Instead of relying on ourselves, we memorize the work of others. In them, as Emerson said, “We recognize our own rejected thoughts; they come back to us with a certain alienated majesty.”
Intelligence is not about following others or about indulging in our own prejudices. It isn’t about adhering to an abstraction of the good life or finding an absolute answer for everything. Genuine intelligence comes from not rejecting our own souls. We must never stop questioning, doubting, investigating. We need to be mindful of life, sensitive to our feelings, thoughts, and perceptions.
Pema Chodron, Buddhist nun and author, said “To the degree that we look clearly and compassionately at ourselves, we feel confident and fearless about looking into someone else's eyes. ” When we are not able to clearly look within ourselves, when we are not brave enough to confront our own confusion or pain, when we harden our hearts, we will cause ourselves and others suffering. We cannot live in this world without a gentle awareness of who we are. Our ignorance will be our downfall. We need to be mindful of our own darkness, compassionate toward ourselves and others.
Furthermore, as Chodron said, “feelings like disappointment, embarrassment, irritation, resentment, anger, jealousy, and fear, instead of being bad news, are actually very clear moments that teach us where it is that we’re holding back. They teach us to perk up and lean in when we feel we’d rather collapse and back away. They’re like messengers that show us, with terrifying clarity, exactly where we’re stuck. This very moment is the perfect teacher, and, lucky for us, it’s with us wherever we are.”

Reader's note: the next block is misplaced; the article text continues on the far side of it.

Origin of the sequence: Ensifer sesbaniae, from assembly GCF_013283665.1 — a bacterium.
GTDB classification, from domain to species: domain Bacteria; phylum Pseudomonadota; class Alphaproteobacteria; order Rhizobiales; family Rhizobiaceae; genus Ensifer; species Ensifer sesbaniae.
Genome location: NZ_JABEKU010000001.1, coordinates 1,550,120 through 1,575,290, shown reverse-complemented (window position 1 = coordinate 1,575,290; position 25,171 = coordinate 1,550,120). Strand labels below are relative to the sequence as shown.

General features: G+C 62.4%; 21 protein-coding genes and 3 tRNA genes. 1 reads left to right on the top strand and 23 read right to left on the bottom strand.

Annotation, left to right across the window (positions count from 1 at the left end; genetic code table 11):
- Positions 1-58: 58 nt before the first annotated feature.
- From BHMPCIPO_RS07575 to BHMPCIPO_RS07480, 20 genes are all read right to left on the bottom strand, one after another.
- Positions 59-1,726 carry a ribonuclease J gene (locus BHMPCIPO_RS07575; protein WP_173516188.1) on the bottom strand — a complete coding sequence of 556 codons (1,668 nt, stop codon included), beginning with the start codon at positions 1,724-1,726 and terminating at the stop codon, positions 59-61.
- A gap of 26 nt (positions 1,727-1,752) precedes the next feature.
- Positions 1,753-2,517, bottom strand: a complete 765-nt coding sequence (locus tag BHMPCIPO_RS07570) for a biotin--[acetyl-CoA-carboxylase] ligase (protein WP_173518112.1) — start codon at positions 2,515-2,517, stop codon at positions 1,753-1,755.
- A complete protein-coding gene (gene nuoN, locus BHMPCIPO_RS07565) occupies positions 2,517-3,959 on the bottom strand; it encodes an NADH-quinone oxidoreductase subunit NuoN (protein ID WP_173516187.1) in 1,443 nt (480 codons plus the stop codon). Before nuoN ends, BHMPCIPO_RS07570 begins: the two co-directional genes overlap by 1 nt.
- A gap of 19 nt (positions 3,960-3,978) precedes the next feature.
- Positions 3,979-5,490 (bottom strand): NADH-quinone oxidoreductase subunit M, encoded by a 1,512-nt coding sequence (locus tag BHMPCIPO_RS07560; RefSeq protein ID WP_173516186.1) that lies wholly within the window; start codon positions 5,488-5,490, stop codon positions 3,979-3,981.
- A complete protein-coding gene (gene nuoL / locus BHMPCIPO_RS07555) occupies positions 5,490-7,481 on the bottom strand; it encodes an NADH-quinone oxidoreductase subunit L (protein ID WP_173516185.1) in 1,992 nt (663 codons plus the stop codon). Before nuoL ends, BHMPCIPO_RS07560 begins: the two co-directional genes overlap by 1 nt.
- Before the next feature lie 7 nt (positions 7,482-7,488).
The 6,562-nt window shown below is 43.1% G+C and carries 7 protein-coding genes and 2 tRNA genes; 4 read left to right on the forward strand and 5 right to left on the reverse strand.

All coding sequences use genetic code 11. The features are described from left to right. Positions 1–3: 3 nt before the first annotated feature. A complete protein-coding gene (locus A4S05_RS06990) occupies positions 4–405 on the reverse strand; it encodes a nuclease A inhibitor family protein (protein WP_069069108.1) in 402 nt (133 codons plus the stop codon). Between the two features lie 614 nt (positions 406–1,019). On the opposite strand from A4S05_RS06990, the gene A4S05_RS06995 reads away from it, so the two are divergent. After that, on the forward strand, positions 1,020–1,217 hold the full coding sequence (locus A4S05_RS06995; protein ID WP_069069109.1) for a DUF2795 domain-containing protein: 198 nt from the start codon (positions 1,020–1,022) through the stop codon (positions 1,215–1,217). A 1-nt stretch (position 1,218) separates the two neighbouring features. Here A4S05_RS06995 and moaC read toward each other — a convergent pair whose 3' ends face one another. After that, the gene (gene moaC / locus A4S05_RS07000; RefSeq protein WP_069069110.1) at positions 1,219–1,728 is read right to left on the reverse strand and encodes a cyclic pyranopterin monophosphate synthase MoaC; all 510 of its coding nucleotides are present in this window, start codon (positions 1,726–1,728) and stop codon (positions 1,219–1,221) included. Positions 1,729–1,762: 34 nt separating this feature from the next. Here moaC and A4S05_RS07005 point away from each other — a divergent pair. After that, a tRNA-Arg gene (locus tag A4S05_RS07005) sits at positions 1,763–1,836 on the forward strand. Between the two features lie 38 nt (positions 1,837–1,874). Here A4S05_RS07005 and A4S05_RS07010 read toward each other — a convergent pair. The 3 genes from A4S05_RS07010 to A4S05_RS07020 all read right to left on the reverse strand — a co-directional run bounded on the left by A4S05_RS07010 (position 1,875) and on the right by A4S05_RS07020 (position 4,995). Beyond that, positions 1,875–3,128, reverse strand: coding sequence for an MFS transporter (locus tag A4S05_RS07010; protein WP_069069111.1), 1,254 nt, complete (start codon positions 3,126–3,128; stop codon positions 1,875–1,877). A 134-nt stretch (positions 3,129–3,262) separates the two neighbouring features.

There is no absolute method to find the truth of our lives. We come into self-knowledge through our sensitivity to what changes. Sometimes we are afraid because, deep inside ourselves, we will find no solid answers to our pain, our sorrow, our confusion. There is an uncertainty, a groundlessness, which we are aware of. It is easy to hide, to run, to ignore that uncertain feeling. Most of our patterns in life stem from our fear of not knowing.
Our thoughts alone are limited. We live with a notion of Self—conditioned from experiences, memories, books we have read, teachers we have listened to, commands from our parents, instructions in schools, and so on. Death threatens our notion of Self—an ending to all our memories, to all the conditions that make up our permanent, isolated egos—and we tremble before our own annihilation. We seek security to hide, to not confront our fear. To be free is to be mindful of our fear and hate, desire and resistance, likes and dislikes. In silent awareness, we do not have to believe in anything. We do not have to belong to any group or religion or philosophy. We are not apart from everything else, floating down the river.
We are the river.
As Jiddu Krishnamurti said, “That silence has never been touched by thought, and only then that for which man has searched from time immemorial, something sacred, something nameless, supreme, comes. It is only that mind that is so utterly free from all the travails of life; it is only such a mind that can find the supreme. That means meditation, which is the expression of daily activity.”
When mind understands its movement, its thoughts and feelings, there is no judgement. There is no condemnation. From riding in a bus down a country road to sitting in a yogic pose, from hiking in the wilderness to laying to sleep, every moment is a practice of self-awareness. Life then isn’t merely the abstraction of what is good. It is the sight of our lover’s face, filled with light over their lips and the shadows in their hair. It is the unity of the breath with the birds singing, the plane humming over a mountain top, the leaves curling over grass.
There’s no longer a fragmentation of life, only a transforming world.